Yellow Sac Spider Bite colors women’s fingers purple and porcelain white
A woman in Chicago was left with a swollen finger that turned purple and porcelain white after being bitten by a yellow sac spider. The 53-year-old was examined at a dermatology clinic about 36 hours after the spider bite when the fifth finger of her right hand became discolored and painful.
Yellow sac spiders are widespread in the United States. They can be found in gardens during the warmer seasons and go indoors when it gets colder in the fall. They are active hunters, so instead of building a net to catch them, they look for prey. Yellow sac spiders can be recognized by their yellow bodies and brown fangs. They are small and measure less than a centimeter (less than half an inch) in length.
There are two types of yellow sac spider in the United States – Cheiracanthium mildei and Cheiracanthium inclusum. The former was introduced from Europe in the 1940s, while C. inclusum is a native species.
Yellow sac spiders are known to bite people. These spiders are responsible for more human bites than any other species in the United States, according to Michigan State University. It is said that they “bite easily” and “have been observed to crawl across the surface of the human skin and bite without provocation”.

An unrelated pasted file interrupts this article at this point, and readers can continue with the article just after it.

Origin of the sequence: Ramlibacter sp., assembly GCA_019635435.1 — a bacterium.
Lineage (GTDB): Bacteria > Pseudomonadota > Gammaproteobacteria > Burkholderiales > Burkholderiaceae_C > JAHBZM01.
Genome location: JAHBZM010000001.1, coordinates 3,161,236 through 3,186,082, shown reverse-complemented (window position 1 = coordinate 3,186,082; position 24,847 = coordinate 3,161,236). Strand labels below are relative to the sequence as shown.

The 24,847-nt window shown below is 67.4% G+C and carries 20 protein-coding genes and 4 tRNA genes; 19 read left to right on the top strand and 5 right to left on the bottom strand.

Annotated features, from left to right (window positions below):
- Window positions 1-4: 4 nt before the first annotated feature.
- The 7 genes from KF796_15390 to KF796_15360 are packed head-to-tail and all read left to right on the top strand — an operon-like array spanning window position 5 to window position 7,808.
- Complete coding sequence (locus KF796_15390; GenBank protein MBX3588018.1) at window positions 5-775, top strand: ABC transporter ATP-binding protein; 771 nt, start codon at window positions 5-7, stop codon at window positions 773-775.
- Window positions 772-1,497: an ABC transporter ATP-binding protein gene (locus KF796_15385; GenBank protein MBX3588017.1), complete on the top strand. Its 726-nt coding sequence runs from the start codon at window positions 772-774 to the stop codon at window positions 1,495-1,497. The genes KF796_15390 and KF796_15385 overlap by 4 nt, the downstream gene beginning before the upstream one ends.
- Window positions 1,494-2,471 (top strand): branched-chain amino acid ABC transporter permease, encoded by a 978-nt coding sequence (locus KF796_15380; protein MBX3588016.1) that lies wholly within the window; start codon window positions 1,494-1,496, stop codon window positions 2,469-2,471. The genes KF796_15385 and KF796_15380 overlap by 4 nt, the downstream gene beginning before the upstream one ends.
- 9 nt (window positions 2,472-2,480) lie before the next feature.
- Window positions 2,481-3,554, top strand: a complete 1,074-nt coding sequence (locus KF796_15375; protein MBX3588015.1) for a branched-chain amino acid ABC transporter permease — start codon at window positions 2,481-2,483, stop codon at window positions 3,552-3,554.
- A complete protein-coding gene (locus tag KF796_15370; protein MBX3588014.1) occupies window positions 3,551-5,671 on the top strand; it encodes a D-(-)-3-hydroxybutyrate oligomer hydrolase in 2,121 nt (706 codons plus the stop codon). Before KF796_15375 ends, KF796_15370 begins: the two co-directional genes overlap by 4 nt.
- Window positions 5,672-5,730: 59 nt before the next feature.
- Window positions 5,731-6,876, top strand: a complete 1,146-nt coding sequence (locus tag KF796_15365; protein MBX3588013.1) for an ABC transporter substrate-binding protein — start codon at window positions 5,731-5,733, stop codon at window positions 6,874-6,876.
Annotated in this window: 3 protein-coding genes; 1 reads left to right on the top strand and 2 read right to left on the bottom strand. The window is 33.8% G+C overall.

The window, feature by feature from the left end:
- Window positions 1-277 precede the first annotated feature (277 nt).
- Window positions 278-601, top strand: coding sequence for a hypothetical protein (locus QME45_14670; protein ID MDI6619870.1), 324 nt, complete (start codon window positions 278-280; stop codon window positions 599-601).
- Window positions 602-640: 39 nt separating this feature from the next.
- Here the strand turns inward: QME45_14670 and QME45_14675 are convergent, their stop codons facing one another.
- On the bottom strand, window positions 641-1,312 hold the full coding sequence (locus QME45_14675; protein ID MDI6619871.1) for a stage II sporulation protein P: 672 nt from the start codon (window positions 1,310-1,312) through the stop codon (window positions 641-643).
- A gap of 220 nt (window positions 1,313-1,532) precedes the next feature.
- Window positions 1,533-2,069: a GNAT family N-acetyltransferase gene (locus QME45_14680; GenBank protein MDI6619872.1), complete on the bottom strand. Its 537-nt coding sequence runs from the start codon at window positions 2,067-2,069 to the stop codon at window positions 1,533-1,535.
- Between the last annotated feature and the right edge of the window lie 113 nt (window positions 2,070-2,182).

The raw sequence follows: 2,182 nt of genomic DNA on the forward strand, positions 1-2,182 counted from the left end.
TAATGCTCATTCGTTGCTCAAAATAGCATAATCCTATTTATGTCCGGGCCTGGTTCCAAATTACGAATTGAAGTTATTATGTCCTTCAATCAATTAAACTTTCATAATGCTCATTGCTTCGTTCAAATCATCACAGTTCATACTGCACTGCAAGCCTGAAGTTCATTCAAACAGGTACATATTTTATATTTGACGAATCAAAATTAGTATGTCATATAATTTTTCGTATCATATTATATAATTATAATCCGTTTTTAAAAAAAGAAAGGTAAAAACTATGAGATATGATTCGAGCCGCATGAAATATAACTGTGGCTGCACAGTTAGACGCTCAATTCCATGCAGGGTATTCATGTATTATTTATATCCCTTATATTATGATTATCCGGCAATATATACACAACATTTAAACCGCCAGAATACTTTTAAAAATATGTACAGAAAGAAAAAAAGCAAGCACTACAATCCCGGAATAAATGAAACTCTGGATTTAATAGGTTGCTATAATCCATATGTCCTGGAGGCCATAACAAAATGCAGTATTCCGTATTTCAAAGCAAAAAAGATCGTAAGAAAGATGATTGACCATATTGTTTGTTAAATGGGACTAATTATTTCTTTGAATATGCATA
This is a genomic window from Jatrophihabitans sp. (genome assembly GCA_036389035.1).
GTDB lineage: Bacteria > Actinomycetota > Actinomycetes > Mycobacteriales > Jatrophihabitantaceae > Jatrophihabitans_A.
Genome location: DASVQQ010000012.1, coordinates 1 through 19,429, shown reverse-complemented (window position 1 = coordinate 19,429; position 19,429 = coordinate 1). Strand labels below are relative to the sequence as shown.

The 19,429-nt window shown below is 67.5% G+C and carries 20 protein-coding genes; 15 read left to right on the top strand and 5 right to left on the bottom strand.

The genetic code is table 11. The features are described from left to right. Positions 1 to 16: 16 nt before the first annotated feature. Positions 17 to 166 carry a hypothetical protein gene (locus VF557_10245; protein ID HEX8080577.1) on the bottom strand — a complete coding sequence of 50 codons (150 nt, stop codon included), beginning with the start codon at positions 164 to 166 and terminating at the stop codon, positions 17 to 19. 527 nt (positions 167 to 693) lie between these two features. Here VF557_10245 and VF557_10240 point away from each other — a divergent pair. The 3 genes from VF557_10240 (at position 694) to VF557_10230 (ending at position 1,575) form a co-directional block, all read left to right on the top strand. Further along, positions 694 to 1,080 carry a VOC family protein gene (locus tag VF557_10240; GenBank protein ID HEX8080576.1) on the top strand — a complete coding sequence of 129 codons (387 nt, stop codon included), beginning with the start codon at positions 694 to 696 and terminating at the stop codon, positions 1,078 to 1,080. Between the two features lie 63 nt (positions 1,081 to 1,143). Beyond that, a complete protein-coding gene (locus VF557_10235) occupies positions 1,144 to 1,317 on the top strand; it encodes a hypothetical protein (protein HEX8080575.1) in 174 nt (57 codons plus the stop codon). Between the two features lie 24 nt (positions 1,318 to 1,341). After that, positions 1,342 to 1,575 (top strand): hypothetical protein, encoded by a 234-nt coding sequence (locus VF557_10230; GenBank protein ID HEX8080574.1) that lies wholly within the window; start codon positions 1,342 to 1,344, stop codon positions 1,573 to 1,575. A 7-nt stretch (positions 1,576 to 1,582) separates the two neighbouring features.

In a case report of a yellow sac spider bite published in the New England Journal of Medicine (NEJM), Adam S. Cifu and Sarah L. Stein of the University of Chicago documented a case in which a woman was bitten and managed to bring the Spider to the clinic. She was examined and her finger was red with a “somber center”. She was treated with pain medication and ointment, but the next day the discoloration had worsened and her finger was swollen and “exquisitely tender”. Six days later, the swelling was gone, but the skin had turned purple and porcelain white.
The woman’s finger turned red, purple, and porcelain white over the course of a week after the first bite.
The New England Journal of Medicine © 2021
Stein told Newsweek that she very rarely treats yellow sac spider bites. “Patients often come with a single inflamed lesion that they attribute to a ‘spider bite,’ but they have neither seen nor seen a spider,” she said. “These lesions are more commonly a localized abscess due to frequent bacterial infection.”
The reaction, Stein said, was typical of a yellow sack spider. She said that when people think they have been bitten by a yellow poke spider, anti-inflammatory and pain reliever drugs help. She also said protecting the area with petroleum jelly and a bandage.
The woman was completely healed two weeks after her first bite. “The spiders typically bite people who are sleeping or getting dressed, with the bite causing localized pain, redness, and swelling, usually without progressing to necrosis, as in this case,” the case report concluded.
Stock photo of a yellow bag spider, Cheiracanthium inclusum. A woman was treated in a Chicago hospital after being bitten by one of these spiders.